Never ride a moving accommodation ladder is the simplest of the lessons learned from the Brazilian Maritime Authority investigation of the failure of a descending accommodation ladder which resulted in the death of a deck officer and fall of a pilot and AB. The ladder fell because a critical pin attaching it to a retaining plate on the ship had rusted through.
As the bulker MV Alpha moored in Rio De Janeiro on the afternoon of 1 December the accommodation ladder was gradually lowered by its davit. Standing on it were the 3rd Officer, on the upper platform, the pilot who was to disembark and one crewmember who was descending the accommodation ladder so he could jump to the quayside and assist in positioning the lower platform and finalize the mounting of the handrails.
During the lowering the accommodation ladder, with the 3rd Officer still on the upper platform, it moved out of its base. This displacement provoked the inclination and partial fall of the accommodation ladder, throwing to the quay the people that were on it.
The Pilot and crewmember did not suffer significant injuries but the Deck Officer descended in a free fall of around 11m, hitting the edge of the quay and rolled into the water.
The 3O was rescued, still alive, but died later in hospital.
The accommodation ladder detached because a pin linking to a retaining platform onboard ship had rusted through due to lack of maintenance.
Britain’s Marine Accident Investigation Branch, MAIB, reviewed a number of incidents involving accommodation ladders in its report of an incident aboard the Ever Elite:
Six accommodation ladder hoist failures have been reported to the MAIB in the last five years, two of which resulted in the loss of life. In one of these cases, which occurred in early 2006, an AB was thrown overboard and died. The accommodation ladder hoist wire parted while the AB was rigging the handrails on board a cargo ship as it entered a UK port. He was not wearing a safety harness or lifejacket and was not being supervised while working over the ship’s side. A tug had been standing by at the time of the accident and the AB’s body was recovered within 10 minutes of entering the water. The hoist wire was found to be in very poor condition.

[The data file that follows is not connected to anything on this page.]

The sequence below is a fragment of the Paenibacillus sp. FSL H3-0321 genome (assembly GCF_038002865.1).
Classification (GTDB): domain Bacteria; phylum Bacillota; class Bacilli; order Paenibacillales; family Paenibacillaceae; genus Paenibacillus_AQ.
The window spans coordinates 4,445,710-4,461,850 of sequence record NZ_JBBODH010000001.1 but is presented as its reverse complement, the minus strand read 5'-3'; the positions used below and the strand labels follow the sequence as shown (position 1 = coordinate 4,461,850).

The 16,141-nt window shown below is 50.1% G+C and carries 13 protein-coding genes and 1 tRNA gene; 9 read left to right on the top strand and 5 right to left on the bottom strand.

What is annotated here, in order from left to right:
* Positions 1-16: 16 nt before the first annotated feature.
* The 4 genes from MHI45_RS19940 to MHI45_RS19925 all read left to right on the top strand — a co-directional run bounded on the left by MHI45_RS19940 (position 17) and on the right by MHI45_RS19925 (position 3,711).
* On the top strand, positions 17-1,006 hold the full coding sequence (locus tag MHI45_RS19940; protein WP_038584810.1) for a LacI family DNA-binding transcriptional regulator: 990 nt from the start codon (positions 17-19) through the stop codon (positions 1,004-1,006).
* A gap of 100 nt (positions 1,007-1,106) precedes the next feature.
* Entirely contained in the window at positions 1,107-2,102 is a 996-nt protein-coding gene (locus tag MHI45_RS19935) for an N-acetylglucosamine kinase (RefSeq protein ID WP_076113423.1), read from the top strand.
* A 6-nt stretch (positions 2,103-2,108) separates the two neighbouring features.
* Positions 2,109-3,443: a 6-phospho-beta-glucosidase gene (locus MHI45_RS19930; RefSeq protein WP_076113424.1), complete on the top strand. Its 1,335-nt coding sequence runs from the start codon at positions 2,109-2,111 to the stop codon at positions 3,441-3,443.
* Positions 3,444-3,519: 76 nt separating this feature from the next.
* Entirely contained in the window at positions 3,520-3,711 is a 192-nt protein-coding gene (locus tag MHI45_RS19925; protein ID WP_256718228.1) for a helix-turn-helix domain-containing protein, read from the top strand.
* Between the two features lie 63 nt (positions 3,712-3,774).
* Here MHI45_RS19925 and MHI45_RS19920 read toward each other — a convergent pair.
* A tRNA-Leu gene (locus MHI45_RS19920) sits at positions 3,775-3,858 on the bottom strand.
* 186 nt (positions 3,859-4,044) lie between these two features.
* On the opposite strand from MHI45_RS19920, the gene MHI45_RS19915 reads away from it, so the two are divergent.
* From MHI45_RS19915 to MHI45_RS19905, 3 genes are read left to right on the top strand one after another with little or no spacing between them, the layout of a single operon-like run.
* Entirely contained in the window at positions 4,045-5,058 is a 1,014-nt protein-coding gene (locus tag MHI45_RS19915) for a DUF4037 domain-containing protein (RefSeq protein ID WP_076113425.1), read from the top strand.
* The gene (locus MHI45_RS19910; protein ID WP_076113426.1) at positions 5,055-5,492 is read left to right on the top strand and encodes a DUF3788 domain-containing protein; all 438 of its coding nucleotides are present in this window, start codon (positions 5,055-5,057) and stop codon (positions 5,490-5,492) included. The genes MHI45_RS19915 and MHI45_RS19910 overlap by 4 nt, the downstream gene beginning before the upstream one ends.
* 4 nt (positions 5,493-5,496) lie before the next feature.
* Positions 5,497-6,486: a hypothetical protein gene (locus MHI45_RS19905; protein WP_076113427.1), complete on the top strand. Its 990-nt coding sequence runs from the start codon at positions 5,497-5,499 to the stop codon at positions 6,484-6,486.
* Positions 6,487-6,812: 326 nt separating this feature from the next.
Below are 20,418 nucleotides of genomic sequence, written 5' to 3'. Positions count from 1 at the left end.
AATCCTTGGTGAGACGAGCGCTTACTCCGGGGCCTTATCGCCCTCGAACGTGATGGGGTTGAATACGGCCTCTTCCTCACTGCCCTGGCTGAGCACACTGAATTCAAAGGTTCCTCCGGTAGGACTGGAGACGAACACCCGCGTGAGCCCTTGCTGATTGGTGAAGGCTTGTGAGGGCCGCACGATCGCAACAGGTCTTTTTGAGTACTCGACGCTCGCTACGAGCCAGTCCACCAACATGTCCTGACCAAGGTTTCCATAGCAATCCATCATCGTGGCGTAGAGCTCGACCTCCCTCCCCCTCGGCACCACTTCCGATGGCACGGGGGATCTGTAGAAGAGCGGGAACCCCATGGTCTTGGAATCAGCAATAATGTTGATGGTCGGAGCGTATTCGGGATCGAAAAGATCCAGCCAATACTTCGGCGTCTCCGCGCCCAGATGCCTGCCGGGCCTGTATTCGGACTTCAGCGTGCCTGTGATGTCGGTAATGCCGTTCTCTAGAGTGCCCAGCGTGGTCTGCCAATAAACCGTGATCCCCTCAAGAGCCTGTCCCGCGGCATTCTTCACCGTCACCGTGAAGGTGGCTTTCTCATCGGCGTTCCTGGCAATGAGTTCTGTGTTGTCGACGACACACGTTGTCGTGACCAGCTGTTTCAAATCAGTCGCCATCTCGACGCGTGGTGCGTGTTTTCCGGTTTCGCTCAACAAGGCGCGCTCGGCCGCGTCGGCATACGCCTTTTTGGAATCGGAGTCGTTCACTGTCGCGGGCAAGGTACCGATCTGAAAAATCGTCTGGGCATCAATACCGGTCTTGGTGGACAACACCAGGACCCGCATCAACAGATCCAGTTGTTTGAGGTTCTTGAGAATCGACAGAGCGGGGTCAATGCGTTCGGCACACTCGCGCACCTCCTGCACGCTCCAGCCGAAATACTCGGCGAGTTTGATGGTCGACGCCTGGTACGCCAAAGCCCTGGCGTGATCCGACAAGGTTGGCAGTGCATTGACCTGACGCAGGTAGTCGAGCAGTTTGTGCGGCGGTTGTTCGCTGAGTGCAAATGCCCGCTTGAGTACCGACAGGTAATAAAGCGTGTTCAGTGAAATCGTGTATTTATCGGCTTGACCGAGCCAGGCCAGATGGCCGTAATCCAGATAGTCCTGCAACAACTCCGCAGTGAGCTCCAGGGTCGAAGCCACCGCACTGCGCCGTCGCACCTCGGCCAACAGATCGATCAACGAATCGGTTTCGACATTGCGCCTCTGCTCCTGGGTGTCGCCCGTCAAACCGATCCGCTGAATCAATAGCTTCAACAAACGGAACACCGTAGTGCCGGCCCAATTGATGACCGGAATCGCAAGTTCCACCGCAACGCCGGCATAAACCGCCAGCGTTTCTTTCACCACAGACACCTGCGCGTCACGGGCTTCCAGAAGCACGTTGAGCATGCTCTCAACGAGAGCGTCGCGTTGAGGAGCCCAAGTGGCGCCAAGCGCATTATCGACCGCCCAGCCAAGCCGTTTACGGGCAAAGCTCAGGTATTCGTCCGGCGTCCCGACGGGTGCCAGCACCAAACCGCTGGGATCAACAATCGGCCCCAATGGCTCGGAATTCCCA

On 12 June 2006 a crewman drowned after falling overboard from the accommodation ladder of the oil tanker Formosa Thirteen as it departed Wellington Harbour in New Zealand. The accommodation ladder had been rigged in combination with the pilot ladder in preparation to disembark the pilot. The conditions were too rough for the pilot to leave the vessel, and the crew were instructed to secure the accommodation ladder. One crewman descended the ladder without a lifejacket or safety harness and was washed over the side by rough seas. The investigation report produced by Maritime New Zealand found that the ship had not been provided with approved working lifejackets, permits for working outboard were not used and, despite the procedures set out in the ship’s ISM manual, the work was not supervised by an officer.
On 26 January 2006 the boatswain on board the German registered container vessel Heinrich S died after falling from the accommodation ladder. He was rigging its handrails without a safety harness and fell backwards, striking the quay before entering the water. An investigation by Germany’s Federal Bureau of Maritime Casualty Investigation found that the manufacturer’s instructions were not comprehensive and that the ship owner had not provided anchorage points to allow crew to clip their fall prevention equipment to the ship’s structure. The investigation report noted that such safety devices did not form part of the accommodation ladder system but are usually provided by shipyards at the request of owners.
On 26 November 2004 two crewmen fell from an accommodation ladder into the water when the ladder was hit by a launch. The crew were disembarking from MV Chenan while the vessel was anchored at Ko Si Chang in Thailand. Neither crewman was wearing a lifejacket and one drowned.
Many of the accommodation ladders fitted to the bulk carriers using the Australian port of Newcastle are unable to reach the quay and have to be used while suspended. Following a spate of hoist wire failures, including one which resulted in three crewmen entering the water, the port authority recommended all visiting ships using suspended ladders to rig preventer wires. As a result, Nakano developed an adjustable preventer, or sub-wire, arrangement for its single flight accommodation ladder systems for use on vessels operating in Australian waters.